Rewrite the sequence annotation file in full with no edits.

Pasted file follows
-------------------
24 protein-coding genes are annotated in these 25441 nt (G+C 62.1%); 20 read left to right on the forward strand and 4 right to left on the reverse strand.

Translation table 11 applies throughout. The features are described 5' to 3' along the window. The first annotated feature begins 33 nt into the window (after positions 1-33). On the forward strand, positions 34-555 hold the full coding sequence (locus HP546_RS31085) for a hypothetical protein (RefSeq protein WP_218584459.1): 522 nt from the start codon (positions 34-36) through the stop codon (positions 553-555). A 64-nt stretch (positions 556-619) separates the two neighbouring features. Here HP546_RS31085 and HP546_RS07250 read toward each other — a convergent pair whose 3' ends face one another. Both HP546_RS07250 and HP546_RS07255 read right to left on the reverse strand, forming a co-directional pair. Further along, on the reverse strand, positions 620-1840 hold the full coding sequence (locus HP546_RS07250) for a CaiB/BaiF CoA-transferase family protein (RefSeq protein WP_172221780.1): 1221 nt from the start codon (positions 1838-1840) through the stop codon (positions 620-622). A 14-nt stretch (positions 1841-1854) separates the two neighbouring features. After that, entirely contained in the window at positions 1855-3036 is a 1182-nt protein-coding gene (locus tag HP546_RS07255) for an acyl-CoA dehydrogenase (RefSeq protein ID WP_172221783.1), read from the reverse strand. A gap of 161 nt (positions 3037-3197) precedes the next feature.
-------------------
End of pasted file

24 protein-coding genes are annotated in these 25441 nt (G+C 62.1%); 20 read left to right on the forward strand and 4 right to left on the reverse strand.

Translation table 11 applies throughout. The features are described 5' to 3' along the window. The first annotated feature begins 33 nt into the window (after positions 1-33). On the forward strand, positions 34-555 hold the full coding sequence (locus HP546_RS31085) for a hypothetical protein (RefSeq protein WP_218584459.1): 522 nt from the start codon (positions 34-36) through the stop codon (positions 553-555). A 64-nt stretch (positions 556-619) separates the two neighbouring features. Here HP546_RS31085 and HP546_RS07250 read toward each other — a convergent pair whose 3' ends face one another. Both HP546_RS07250 and HP546_RS07255 read right to left on the reverse strand, forming a co-directional pair. Further along, on the reverse strand, positions 620-1840 hold the full coding sequence (locus HP546_RS07250) for a CaiB/BaiF CoA-transferase family protein (RefSeq protein WP_172221780.1): 1221 nt from the start codon (positions 1838-1840) through the stop codon (positions 620-622). A 14-nt stretch (positions 1841-1854) separates the two neighbouring features. After that, entirely contained in the window at positions 1855-3036 is a 1182-nt protein-coding gene (locus tag HP546_RS07255) for an acyl-CoA dehydrogenase (RefSeq protein ID WP_172221783.1), read from the reverse strand. A gap of 161 nt (positions 3037-3197) precedes the next feature.